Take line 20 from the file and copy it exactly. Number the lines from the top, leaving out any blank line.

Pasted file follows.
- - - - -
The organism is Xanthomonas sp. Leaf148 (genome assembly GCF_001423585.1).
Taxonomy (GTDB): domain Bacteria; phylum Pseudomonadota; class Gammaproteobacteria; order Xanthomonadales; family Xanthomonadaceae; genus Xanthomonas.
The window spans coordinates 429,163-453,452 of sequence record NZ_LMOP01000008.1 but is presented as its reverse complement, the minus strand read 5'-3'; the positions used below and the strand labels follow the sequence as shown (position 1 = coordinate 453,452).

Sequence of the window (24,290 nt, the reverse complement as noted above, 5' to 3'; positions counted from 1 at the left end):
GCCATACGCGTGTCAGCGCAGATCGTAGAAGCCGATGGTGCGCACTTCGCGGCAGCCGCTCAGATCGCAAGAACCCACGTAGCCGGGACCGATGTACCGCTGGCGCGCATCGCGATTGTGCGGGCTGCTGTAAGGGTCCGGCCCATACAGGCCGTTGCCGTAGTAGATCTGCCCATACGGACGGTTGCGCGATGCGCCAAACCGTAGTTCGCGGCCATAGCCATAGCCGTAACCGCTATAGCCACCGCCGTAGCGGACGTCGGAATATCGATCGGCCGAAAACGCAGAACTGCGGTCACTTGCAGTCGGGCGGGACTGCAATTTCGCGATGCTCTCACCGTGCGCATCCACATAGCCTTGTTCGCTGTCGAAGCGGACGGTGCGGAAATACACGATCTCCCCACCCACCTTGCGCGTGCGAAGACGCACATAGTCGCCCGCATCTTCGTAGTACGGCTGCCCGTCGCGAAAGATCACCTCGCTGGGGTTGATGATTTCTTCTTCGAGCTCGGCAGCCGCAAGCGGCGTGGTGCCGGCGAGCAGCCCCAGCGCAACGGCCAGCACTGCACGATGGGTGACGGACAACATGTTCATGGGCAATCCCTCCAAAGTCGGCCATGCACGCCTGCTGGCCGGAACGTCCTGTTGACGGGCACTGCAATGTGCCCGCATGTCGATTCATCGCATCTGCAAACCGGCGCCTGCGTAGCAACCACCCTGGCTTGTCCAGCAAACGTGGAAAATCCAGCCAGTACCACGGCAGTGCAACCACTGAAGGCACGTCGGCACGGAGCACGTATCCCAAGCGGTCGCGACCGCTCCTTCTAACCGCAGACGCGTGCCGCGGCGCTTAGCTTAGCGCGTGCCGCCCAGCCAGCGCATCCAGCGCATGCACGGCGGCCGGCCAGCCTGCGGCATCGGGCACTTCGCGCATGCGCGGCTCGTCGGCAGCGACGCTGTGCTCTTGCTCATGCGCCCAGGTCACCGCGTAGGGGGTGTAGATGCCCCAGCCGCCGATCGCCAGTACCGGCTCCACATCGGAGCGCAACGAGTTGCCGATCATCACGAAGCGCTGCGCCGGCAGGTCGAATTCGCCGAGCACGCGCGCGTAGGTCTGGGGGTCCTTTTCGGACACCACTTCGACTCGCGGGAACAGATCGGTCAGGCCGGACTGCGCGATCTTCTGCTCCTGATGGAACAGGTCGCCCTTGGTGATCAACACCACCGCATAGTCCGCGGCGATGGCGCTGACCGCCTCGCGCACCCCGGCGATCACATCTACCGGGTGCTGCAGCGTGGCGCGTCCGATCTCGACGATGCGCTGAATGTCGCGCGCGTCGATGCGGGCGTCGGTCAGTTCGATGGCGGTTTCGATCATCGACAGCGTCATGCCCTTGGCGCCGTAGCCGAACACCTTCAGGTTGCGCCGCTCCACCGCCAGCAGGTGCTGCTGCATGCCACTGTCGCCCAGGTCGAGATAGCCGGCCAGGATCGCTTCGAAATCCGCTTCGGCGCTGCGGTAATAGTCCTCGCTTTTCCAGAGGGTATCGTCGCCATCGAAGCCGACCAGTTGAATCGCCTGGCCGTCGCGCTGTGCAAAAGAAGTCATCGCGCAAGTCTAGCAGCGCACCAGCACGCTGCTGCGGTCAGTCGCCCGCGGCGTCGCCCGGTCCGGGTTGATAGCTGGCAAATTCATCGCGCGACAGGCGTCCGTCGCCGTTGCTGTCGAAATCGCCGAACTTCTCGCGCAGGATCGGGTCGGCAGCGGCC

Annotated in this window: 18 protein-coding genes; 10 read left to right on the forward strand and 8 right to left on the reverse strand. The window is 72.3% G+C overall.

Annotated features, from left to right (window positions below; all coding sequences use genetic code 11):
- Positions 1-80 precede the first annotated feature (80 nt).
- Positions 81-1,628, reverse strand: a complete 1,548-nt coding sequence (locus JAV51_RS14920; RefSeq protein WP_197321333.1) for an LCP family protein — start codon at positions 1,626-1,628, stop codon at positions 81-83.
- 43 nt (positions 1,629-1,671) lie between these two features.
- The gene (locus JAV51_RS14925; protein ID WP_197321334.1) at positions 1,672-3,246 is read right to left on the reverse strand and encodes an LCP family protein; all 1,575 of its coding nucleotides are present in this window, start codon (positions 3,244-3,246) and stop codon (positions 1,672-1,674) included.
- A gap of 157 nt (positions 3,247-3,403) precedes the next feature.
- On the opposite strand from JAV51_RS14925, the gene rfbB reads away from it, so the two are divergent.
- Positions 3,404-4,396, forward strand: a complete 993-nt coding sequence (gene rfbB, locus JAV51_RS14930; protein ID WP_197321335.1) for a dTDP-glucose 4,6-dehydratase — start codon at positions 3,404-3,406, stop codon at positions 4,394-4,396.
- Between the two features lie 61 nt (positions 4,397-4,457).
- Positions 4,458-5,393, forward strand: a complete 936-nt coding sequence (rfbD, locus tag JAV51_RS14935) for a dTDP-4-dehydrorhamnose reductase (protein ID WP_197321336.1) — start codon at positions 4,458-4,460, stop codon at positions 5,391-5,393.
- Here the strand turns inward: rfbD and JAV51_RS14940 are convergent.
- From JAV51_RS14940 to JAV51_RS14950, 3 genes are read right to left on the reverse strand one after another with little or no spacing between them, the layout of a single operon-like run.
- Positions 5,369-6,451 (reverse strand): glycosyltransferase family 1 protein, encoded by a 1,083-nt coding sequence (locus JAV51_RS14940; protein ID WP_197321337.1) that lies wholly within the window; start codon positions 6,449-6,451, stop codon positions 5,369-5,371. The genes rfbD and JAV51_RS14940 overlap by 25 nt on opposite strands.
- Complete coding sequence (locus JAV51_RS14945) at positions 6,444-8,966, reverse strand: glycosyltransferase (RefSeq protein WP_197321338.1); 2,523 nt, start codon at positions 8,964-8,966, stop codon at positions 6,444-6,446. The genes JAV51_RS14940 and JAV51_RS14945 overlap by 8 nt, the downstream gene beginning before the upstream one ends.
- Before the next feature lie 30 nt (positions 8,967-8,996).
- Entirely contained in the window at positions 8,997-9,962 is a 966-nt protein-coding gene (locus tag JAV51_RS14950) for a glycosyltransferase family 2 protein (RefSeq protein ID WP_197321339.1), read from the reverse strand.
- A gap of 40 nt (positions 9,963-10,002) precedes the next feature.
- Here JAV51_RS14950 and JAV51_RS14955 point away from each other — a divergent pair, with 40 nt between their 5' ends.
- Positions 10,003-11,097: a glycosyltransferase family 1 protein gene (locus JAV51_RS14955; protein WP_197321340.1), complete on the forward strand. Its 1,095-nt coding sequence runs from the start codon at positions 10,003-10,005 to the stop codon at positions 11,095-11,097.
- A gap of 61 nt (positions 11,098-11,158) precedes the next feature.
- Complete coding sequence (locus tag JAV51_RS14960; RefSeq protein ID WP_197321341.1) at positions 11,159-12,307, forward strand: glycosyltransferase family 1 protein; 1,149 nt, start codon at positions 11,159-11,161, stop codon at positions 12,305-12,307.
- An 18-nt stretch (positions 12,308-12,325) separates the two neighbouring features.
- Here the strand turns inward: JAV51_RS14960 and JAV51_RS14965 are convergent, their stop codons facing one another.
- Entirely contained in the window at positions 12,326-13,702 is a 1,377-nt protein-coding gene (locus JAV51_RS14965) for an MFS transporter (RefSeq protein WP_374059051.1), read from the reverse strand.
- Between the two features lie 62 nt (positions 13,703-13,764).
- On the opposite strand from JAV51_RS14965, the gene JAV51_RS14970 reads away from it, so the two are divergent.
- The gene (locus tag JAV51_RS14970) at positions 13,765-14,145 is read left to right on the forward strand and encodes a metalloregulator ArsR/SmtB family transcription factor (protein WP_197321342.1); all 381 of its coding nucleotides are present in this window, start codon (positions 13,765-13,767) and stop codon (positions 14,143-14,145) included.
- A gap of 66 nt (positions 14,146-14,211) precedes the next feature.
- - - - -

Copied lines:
- Complete coding sequence (locus JAV51_RS14945) at positions 6,444-8,966, reverse strand: glycosyltransferase (RefSeq protein WP_197321338.1); 2,523 nt, start codon at positions 8,964-8,966, stop codon at positions 6,444-6,446. The genes JAV51_RS14940 and JAV51_RS14945 overlap by 8 nt, the downstream gene beginning before the upstream one ends.